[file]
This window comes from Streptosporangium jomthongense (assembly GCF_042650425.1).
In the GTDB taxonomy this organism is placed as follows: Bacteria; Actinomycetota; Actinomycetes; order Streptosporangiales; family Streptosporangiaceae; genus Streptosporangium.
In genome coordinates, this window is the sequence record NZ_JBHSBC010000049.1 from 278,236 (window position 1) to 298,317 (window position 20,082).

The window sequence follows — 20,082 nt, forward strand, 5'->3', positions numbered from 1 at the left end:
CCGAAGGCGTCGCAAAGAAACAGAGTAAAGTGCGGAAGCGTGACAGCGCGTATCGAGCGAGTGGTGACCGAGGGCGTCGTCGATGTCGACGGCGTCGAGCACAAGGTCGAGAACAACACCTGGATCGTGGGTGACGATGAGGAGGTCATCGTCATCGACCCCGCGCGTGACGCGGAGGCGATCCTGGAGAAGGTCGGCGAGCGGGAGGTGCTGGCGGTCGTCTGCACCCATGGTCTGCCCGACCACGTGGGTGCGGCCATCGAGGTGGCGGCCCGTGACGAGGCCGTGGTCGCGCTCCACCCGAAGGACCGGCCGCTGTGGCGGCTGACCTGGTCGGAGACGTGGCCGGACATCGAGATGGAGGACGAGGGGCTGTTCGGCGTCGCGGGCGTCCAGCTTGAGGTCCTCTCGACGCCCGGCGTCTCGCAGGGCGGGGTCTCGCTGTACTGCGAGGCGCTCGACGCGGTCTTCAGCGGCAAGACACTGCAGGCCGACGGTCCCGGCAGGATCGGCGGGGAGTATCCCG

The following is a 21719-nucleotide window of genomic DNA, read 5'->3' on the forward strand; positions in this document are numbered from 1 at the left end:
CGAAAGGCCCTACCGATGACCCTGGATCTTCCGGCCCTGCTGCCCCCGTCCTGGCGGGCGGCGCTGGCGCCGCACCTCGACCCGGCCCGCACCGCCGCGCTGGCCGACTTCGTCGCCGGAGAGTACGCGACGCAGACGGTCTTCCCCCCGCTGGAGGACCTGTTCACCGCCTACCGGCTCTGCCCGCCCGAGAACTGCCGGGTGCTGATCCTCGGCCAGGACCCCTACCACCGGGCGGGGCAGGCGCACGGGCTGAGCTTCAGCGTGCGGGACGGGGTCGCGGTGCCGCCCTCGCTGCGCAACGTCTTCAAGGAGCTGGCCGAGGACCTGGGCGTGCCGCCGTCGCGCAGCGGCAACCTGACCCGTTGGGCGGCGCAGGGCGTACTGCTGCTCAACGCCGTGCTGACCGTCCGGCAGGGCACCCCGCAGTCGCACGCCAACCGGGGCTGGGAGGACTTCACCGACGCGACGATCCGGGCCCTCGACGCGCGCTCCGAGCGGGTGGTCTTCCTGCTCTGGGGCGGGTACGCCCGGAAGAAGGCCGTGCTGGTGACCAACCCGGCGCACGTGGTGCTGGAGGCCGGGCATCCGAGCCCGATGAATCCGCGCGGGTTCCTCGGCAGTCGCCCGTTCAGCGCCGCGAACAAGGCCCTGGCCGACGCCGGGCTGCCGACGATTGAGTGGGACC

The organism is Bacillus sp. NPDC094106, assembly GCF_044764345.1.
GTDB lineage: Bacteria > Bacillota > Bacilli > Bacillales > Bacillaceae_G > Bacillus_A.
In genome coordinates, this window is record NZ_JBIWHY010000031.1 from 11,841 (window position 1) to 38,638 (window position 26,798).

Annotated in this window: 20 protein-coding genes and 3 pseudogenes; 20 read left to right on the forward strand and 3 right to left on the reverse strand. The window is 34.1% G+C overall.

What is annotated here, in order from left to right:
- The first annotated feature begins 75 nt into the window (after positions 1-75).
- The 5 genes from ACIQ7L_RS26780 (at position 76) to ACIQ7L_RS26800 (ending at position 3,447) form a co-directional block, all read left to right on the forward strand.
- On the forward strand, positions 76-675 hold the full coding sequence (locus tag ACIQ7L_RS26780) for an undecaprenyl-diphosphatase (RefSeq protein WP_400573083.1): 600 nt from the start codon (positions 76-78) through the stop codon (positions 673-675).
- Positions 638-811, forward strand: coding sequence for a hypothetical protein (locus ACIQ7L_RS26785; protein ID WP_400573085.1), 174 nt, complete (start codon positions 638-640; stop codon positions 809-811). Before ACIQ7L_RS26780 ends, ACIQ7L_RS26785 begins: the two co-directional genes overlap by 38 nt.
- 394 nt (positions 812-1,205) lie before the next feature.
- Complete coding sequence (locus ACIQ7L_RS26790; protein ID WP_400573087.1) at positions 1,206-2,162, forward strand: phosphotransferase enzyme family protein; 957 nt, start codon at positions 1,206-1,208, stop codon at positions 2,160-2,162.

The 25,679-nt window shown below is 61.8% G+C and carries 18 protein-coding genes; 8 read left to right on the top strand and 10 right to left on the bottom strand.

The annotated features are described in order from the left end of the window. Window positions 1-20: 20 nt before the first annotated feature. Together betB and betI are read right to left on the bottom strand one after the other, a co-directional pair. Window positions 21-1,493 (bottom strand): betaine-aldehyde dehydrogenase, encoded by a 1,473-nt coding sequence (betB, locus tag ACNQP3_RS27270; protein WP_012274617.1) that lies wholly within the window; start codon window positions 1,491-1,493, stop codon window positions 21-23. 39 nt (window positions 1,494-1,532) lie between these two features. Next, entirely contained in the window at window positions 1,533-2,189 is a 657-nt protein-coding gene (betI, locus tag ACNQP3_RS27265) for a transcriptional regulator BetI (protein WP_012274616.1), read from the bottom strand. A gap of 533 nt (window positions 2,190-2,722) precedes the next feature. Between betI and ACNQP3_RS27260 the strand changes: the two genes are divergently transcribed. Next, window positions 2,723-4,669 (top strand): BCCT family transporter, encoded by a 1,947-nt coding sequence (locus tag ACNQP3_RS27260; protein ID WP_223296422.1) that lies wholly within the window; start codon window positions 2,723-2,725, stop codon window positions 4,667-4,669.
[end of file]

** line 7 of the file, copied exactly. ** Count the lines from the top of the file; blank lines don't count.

CGAAAGGCCCTACCGATGACCCTGGATCTTCCGGCCCTGCTGCCCCCGTCCTGGCGGGCGGCGCTGGCGCCGCACCTCGACCCGGCCCGCACCGCCGCGCTGGCCGACTTCGTCGCCGGAGAGTACGCGACGCAGACGGTCTTCCCCCCGCTGGAGGACCTGTTCACCGCCTACCGGCTCTGCCCGCCCGAGAACTGCCGGGTGCTGATCCTCGGCCAGGACCCCTACCACCGGGCGGGGCAGGCGCACGGGCTGAGCTTCAGCGTGCGGGACGGGGTCGCGGTGCCGCCCTCGCTGCGCAACGTCTTCAAGGAGCTGGCCGAGGACCTGGGCGTGCCGCCGTCGCGCAGCGGCAACCTGACCCGTTGGGCGGCGCAGGGCGTACTGCTGCTCAACGCCGTGCTGACCGTCCGGCAGGGCACCCCGCAGTCGCACGCCAACCGGGGCTGGGAGGACTTCACCGACGCGACGATCCGGGCCCTCGACGCGCGCTCCGAGCGGGTGGTCTTCCTGCTCTGGGGCGGGTACGCCCGGAAGAAGGCCGTGCTGGTGACCAACCCGGCGCACGTGGTGCTGGAGGCCGGGCATCCGAGCCCGATGAATCCGCGCGGGTTCCTCGGCAGTCGCCCGTTCAGCGCCGCGAACAAGGCCCTGGCCGACGCCGGGCTGCCGACGATTGAGTGGGACC